Maize Cultivar Performance under Diverse Organic Production Systems

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Huffman, Ryan
Abel, Craig
Pollak, Linda
Goldstein, Walter
Pratt, Richard
Smith, Margaret
Montgomery, Kevin
Grant, Lois
Edwards, Jode
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Scott, M. Paul
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The Department of Agronomy seeks to teach the study of the farm-field, its crops, and its science and management. It originally consisted of three sub-departments to do this: Soils, Farm-Crops, and Agricultural Engineering (which became its own department in 1907). Today, the department teaches crop sciences and breeding, soil sciences, meteorology, agroecology, and biotechnology.

The Department of Agronomy was formed in 1902. From 1917 to 1935 it was known as the Department of Farm Crops and Soils.

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  • Department of Farm Crops and Soils (1917–1935)

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Maize (Zea mays L.) performance can vary widely between different production systems. The need for high-performing hybrids for organic systems with wide adaptation to various macroenvironments is becoming increasingly important. The goal of this study was to characterize inbred lines developed by distinct breeding programs for their combining ability and hybrid yield performance across diverse organic environments. Parent lines were selected from five different breeding programs to give a sample of publically available germplasm with potential for use in organic production systems with expired plant variety protection (Ex-PVP) and current commercial inbreds as benchmarks. A North Carolina Design II mating design was used to produce all possible cross combinations between seven lines designated as males and seven lines designated as females. A significantly positive general combining ability for the female inbred UHF134 suggests that it performs well in hybrid combination. Significant general combining ability was not observed for any male inbred line in this study. Several significantly positive specific combining abilities suggest that nonadditive genetic effects play an important role in determining yield in this germplasm. Further analysis revealed that hybrids containing either an Ex-PVP line or a commercial inbred line were on average superior to hybrids containing only inbreds developed by the cooperators of this study. This demonstrates the utility of testing inbreds from diverse sources when developing hybrids for organic production systems.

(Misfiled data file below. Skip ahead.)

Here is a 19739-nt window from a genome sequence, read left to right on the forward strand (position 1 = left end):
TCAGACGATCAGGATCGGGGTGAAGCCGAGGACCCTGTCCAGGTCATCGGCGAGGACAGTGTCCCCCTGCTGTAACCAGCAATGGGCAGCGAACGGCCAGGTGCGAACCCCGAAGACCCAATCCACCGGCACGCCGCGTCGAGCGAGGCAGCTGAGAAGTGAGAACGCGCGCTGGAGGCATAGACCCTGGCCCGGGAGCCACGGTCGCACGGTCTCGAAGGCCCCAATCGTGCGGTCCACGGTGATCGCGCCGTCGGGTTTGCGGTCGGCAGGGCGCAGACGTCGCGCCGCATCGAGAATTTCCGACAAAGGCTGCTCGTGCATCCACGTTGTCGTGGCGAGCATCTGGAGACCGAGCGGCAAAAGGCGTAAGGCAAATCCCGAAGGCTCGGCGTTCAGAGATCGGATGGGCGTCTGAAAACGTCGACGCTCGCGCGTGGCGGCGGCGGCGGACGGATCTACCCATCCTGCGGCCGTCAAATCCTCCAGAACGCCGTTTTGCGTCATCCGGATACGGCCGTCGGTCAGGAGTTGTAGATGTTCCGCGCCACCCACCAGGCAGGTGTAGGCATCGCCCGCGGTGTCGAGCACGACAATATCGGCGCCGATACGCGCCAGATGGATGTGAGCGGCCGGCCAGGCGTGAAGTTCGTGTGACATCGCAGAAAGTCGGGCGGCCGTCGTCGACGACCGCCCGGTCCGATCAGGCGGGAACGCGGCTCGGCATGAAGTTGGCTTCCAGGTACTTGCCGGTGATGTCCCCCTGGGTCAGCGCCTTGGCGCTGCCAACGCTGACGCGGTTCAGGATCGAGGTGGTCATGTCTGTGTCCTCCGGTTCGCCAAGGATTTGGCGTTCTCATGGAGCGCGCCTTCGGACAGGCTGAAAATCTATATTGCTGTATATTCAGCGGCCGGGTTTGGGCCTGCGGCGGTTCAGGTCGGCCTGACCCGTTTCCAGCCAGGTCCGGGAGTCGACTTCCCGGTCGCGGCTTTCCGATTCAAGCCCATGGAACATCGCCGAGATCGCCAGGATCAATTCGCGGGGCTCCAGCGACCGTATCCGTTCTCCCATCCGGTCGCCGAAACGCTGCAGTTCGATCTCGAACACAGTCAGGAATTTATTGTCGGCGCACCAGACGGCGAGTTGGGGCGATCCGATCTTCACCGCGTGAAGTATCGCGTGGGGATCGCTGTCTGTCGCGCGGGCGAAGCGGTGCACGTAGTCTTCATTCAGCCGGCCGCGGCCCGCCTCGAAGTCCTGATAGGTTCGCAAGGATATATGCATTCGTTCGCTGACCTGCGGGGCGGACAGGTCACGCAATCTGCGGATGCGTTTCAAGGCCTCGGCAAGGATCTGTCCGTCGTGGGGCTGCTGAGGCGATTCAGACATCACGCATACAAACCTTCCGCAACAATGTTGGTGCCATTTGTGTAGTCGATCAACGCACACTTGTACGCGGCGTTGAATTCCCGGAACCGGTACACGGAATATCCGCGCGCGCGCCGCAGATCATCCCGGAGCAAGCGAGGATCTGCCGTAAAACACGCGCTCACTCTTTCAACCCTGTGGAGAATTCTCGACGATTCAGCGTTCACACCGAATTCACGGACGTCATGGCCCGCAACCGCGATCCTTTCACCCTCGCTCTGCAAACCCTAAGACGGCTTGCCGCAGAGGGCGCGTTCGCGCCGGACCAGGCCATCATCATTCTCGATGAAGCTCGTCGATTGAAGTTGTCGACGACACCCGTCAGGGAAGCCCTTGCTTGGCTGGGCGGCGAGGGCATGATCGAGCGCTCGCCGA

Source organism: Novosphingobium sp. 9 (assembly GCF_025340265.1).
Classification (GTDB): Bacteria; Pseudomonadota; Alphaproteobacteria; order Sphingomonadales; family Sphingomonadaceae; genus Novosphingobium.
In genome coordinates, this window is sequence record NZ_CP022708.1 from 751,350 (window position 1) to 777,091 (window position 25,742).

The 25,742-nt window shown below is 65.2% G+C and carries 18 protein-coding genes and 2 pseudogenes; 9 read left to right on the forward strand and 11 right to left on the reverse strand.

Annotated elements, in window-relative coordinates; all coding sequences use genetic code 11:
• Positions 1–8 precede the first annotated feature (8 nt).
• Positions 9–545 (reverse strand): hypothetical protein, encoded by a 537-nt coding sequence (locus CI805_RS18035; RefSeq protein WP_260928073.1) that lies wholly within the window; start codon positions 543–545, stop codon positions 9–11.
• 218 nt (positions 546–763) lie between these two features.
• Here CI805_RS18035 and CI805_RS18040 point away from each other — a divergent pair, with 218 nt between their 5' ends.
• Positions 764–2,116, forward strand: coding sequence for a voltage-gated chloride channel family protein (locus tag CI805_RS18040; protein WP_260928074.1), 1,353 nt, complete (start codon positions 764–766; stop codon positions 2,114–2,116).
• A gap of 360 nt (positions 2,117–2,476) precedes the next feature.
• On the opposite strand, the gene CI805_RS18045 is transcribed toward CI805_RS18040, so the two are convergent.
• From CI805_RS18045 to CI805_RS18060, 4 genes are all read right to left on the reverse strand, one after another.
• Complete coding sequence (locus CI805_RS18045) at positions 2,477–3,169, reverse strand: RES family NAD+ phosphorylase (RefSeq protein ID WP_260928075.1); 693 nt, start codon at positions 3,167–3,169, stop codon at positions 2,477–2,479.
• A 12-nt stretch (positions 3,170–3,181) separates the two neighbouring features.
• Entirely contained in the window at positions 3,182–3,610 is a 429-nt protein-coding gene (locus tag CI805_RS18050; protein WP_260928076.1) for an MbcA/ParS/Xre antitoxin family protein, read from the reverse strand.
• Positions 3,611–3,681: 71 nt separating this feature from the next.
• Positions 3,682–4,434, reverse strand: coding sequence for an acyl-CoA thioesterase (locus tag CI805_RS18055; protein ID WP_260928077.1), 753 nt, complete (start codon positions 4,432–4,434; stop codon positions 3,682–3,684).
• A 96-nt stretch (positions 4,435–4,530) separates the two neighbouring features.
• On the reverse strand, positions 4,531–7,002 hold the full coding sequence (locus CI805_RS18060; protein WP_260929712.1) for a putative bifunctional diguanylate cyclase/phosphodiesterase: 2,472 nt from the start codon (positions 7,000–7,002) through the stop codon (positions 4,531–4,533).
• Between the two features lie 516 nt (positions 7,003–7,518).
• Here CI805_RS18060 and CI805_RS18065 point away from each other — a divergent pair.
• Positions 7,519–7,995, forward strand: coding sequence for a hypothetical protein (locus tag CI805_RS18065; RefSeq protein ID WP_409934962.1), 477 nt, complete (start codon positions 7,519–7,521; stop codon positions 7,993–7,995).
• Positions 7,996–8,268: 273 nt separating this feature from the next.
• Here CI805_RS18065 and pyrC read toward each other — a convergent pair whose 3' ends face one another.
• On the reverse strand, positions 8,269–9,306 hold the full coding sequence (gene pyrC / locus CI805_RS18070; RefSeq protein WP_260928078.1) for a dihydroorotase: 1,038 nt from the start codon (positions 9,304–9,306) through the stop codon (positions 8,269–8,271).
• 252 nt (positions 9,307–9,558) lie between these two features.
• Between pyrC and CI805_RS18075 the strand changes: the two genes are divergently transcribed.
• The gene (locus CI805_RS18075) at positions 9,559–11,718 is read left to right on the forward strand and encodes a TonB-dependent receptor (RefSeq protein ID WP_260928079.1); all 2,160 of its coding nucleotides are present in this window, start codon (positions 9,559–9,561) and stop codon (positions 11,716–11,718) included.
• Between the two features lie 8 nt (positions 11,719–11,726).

This article is published as Huffman, R. D., C. A. Abel, L. M. Pollak, W. Goldstein, R. C. Pratt, M. E. Smith, K. Montgomery, L. Grant, J. W. Edwards, and M. P. Scott. 2018. Maize Cultivar Performance under Diverse Organic Production Systems. Crop Sci. 58:1–11. doi: 10.2135/cropsci2017.06.0364.